As of May 16, 2016, anyone — not only certified investors — can invest on crowdfunding platforms. This means that average people, technically, have the potential to invest in start-up firms that were available to angel and VC investors only. Naturally, limitations exist and there is a significantly higher level of risk – and future reward – with early-stage businesses.
- Crowdfunding equity is a way for start-ups to raise capital by selling shares to a large number of individual investors.
- In the same way, individuals can invest in real estate or engage in direct P2P lending.
- As of 2016, the JOBS Act encourages average people to engage in equity investing, opening up early-round investment to more than just angel investors and venture capitalists.
- Limits still apply, and the risks associated with crowdfunding may be somewhat greater than investing in more mature companies on regulated exchanges.
Equity Crowdfunding and the JOBS Act
Here’s the gist: The 2012 Jumpstart Our Business Startups (JOBS) Acts was passed to make it easier for small businesses to raise capital and, in turn, to stimulate economic growth through job creation. Title III of the Act specifically deals with crowdfunding. In October 2015, the U.S. Securities and Exchange Commission (SEC) finalized certain key provisions to allow non-accredited investors to participate in this type of investment.
Most types of equity investments are available only to accredited investors. These include banks, insurance companies, employee benefit plans and trusts, plus some individuals considered affluent and financially sophisticated enough to have a reduced need for certain protections. In order to qualify as an accredited investor, an individual must earn more than $200,000 per year, have a net value of more than $1 million, or be a general partner, executive officer or director of the security issuer.
Investing through crowdfunding platforms is an uncharted territory for non-accredited investors, but understanding how the various types of crowdfunded investment work can make navigating the waters easier.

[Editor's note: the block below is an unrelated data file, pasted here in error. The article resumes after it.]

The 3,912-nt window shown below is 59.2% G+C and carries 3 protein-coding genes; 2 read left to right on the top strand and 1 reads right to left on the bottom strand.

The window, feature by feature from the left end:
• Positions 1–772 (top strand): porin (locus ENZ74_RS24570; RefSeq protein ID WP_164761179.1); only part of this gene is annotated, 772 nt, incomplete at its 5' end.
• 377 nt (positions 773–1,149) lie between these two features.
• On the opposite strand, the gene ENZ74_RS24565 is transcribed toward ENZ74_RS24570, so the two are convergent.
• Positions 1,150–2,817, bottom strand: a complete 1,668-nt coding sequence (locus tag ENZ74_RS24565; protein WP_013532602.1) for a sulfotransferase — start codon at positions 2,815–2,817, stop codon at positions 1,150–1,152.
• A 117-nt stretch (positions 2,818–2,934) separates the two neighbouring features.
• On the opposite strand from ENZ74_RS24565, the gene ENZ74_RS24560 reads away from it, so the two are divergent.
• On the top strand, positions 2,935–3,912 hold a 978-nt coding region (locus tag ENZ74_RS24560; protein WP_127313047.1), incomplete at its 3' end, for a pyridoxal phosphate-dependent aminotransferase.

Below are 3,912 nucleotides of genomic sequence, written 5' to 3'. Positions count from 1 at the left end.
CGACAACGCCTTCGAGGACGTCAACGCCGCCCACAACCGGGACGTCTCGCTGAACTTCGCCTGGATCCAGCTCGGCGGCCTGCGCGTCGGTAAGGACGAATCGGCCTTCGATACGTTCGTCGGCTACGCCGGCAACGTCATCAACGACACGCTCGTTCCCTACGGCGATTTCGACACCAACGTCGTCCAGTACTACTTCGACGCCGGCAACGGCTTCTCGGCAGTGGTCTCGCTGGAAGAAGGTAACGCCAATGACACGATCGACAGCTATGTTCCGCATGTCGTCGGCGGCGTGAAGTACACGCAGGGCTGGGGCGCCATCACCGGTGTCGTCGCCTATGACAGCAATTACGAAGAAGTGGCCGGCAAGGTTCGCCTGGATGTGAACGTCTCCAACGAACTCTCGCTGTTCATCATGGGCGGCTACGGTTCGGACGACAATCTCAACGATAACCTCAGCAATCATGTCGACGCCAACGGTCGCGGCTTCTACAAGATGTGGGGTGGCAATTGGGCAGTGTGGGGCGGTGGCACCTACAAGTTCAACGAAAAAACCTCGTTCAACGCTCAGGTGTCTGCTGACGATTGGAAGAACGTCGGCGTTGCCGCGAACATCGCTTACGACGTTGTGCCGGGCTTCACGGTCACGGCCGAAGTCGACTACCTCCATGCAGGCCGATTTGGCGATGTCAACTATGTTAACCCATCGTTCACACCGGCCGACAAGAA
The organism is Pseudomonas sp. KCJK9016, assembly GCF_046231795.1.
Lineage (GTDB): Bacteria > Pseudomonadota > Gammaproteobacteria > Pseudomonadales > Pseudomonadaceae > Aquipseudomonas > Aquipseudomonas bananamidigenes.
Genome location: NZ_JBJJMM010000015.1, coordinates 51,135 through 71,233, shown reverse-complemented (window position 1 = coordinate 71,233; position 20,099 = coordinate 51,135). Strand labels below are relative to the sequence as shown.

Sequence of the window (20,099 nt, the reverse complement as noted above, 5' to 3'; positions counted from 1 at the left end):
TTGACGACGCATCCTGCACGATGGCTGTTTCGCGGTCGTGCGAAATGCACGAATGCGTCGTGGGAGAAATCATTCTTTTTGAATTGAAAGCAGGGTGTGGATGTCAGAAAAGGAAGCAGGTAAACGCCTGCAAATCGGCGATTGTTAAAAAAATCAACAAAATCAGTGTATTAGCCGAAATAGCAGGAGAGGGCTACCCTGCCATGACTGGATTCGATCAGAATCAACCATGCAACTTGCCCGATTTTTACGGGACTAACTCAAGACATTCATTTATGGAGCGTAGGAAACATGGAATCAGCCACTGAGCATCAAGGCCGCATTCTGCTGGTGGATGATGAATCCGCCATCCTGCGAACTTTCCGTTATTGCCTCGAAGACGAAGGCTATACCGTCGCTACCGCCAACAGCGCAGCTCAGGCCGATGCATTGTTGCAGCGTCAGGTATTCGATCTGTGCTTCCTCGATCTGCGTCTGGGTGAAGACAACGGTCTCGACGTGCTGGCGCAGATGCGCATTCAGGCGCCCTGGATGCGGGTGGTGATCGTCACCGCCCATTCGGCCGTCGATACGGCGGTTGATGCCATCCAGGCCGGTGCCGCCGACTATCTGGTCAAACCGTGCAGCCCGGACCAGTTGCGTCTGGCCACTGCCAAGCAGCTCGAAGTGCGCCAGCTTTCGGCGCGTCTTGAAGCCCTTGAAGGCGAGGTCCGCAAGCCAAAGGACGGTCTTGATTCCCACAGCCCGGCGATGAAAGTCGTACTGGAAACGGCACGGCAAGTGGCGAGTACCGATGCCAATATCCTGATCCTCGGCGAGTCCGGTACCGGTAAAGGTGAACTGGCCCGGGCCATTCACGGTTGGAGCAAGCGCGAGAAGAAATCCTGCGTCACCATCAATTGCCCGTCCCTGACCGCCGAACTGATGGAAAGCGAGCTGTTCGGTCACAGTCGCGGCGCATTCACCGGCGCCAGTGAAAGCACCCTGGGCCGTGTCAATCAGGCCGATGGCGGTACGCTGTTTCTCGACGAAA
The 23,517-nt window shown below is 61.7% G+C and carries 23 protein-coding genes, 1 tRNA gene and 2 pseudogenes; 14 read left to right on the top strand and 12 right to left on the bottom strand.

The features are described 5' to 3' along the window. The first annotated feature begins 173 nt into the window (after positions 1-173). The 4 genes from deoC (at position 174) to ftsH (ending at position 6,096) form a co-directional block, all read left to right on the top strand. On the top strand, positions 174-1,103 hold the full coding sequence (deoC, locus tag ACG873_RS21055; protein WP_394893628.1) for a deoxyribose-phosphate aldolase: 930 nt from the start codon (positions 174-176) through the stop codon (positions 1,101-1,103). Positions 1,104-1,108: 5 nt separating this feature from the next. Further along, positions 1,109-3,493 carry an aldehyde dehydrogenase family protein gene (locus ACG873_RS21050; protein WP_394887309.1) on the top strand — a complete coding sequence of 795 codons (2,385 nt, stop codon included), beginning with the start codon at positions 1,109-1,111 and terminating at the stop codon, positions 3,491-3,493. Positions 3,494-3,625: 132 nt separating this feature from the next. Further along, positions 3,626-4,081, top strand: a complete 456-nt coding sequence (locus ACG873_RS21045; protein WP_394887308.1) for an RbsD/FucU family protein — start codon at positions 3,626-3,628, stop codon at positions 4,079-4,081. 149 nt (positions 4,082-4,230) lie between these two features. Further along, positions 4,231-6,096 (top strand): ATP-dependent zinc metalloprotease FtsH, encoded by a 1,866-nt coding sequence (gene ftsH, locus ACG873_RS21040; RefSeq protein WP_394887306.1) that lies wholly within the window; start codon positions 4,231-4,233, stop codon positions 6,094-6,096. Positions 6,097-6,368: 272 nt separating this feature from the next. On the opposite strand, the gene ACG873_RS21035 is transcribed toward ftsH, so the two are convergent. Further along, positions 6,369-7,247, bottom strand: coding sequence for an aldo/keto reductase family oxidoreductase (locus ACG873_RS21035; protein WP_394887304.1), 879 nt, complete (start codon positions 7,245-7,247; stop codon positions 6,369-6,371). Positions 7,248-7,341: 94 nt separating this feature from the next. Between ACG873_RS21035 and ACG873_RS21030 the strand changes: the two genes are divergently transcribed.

Crowdfunding of Equity
Crowdfunding equity is the type of crowdfunding with which Title III of the JOBS Act is primarily concerned. With this type of investment, multiple investors are pooling money into a specific start-up in exchange for equity shares. This form of crowdfunding is most often used by early-stage companies to collect seed funding.
Equity investments can, for a few reasons, be appealing to non-accredited investors. First, there’s a chance for a solid return if the company you’re investing in has a successful IPO. Once the company becomes public, you can then sell your equity shares and repay your initial investment, along with any profits. When you happen to be smart enough to invest in a startup that winds up being the next Google’s, the payout might be massive.
Apart from that, crowdfunding equity doesn’t require a substantial amount of money to get started. Depending on the size of the funding round that a startup is looking for, you may be able to invest as little as $1,000. This effectively aligns the playing field between accredited and non-accredited investors.
The two biggest drawbacks associated with equity investments are the inherent risk and timeframe. There is no certainty that a new venture would thrive, because if the business fails, the stock will be worthless. If the company does, it may be years before you can sell your shares. Data from CrunchBase has shown that the average time to go public is 8.25 years, which is something you need to take into account in your exit strategy.
Real Estate Crowdfunding